Pretty girls fill graves in Zack Snyder's crassly gift-wrapped megapresent to the demographic that's kept him employed through five features. While it's easy to criticize the bombastic director (Dawn of the Dead, 300, Watchmen) for shamelessly pandering to his niche — this is the first, and last, time we'll get to enjoy watching Abbie Cornish wield an assault rifle while wearing hot pants and heels — there are snack-size servings of pop-art value worth digesting here.
Framed for the murder of her sister by her evil stepfather (men are such jerks!), the meek Baby Doll (Emily Browning) is shipped off to a mental asylum operated by scumbag hustler Blue (Oscar Isaac), who runs the joint as a combo cabaret/whorehouse, pimping out his comely prisoners (Cornish, Vanessa Hudgens, Jamie Chung, Jena Malone) as featured performers for men who can pay. The first time she's forced to dance by pouty psychoanalysist/choreographer/den mother (yes!) Dr. Gorski (Carla Gugino), Baby Doll’s mind flutters off into a fanciful cut scene, where a mysterious wise man (Scott "No, I'm Not a Carradine" Glenn) explains how to flee her hellish existence. Each time Baby Doll shimmies, she's tossed into a new otaku-friendly challenge, slaying samurai or dragons or steam-powered Nazi zombie robots (?); and each time she gets down, the boys are transfixed, allowing her girls to enact their oddly simplistic escape plan.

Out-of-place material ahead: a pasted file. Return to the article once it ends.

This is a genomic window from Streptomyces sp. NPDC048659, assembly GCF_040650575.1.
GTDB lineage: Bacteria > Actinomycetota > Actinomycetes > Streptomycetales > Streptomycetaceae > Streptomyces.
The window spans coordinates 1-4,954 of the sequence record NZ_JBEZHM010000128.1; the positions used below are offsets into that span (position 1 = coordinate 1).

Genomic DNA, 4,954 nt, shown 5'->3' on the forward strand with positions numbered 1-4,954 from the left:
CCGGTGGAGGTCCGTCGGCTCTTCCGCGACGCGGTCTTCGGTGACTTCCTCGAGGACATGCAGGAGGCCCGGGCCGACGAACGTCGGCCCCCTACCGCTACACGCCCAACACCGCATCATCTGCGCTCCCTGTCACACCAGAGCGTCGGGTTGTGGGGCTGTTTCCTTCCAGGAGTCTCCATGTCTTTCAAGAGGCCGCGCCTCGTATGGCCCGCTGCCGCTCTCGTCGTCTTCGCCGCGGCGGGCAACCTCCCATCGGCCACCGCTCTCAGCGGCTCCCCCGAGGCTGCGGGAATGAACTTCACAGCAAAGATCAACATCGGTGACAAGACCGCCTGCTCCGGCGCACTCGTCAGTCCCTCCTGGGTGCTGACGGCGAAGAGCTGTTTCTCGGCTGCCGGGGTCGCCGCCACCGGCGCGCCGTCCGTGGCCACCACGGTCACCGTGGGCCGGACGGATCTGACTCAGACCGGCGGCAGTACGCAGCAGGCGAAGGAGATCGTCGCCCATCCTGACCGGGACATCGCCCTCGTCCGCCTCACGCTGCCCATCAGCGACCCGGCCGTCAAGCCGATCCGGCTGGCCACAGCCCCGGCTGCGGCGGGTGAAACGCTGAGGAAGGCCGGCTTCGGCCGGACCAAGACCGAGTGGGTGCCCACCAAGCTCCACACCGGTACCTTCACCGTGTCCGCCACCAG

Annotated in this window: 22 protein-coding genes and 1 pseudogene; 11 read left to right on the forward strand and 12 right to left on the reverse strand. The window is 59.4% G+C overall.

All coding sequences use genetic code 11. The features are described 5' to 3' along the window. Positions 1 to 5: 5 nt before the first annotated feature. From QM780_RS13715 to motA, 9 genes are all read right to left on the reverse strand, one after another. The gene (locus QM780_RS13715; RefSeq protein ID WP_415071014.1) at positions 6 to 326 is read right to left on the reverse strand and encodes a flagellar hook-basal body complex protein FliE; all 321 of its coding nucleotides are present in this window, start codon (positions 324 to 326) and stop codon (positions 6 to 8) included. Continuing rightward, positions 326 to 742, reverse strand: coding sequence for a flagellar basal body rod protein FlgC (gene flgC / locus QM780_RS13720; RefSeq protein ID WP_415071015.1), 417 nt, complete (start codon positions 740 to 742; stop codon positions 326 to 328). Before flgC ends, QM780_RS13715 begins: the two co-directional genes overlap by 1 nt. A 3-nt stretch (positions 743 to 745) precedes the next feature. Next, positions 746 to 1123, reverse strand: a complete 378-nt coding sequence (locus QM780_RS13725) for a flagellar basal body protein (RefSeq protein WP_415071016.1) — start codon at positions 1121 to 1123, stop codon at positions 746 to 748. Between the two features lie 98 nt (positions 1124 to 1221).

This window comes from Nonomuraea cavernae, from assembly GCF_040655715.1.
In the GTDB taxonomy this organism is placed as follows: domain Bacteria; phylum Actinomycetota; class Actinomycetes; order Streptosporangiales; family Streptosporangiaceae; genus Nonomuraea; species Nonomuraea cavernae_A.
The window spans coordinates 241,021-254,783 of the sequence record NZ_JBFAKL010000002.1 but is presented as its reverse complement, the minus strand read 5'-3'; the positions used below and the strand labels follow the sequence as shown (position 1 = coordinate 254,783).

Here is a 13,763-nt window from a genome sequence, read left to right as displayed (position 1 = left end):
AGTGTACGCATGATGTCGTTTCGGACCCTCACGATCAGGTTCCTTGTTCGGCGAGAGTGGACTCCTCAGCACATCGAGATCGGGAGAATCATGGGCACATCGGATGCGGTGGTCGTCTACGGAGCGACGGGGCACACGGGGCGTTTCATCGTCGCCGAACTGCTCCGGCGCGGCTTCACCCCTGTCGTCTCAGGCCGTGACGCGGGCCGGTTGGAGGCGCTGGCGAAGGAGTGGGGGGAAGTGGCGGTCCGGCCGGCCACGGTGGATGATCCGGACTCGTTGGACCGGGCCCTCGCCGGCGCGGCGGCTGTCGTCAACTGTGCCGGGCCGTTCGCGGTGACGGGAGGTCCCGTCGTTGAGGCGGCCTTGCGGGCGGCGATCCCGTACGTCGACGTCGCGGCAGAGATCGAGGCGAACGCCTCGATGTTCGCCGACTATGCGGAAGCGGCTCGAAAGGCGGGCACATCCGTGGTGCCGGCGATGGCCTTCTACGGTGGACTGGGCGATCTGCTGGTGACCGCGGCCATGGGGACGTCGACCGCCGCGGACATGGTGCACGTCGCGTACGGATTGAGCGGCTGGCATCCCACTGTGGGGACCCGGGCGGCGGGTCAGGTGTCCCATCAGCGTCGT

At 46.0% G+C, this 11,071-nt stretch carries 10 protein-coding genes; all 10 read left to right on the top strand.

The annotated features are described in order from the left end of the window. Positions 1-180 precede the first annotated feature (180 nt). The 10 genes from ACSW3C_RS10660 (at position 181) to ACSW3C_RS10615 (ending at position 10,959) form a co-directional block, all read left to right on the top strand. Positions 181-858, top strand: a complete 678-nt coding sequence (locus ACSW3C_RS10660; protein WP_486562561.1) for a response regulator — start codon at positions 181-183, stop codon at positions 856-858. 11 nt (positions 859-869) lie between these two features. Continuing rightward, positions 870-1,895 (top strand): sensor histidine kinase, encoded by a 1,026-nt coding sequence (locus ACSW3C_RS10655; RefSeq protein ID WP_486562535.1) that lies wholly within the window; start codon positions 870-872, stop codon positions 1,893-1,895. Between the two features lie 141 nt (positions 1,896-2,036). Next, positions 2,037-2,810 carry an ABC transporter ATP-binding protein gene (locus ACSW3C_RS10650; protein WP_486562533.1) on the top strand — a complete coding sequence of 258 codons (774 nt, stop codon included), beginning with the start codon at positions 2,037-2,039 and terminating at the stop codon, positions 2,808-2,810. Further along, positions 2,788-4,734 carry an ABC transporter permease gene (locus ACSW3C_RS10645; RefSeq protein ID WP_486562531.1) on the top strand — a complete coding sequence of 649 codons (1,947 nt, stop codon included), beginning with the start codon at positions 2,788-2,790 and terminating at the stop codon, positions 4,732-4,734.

While Snyder would probably like to spin Baby Doll's sexual sovereignty as a form of female empowerment, it’s really nothing more than a tactic to get the overstimulated fanboys in the audience keyed up for the next high-gloss nerdgasm, and all those peaks and valleys beget a non-event of an ending. It's best to take in Sucker Punch as one takes in a can of Mountain Dew: as quickly and thoughtlessly as possible.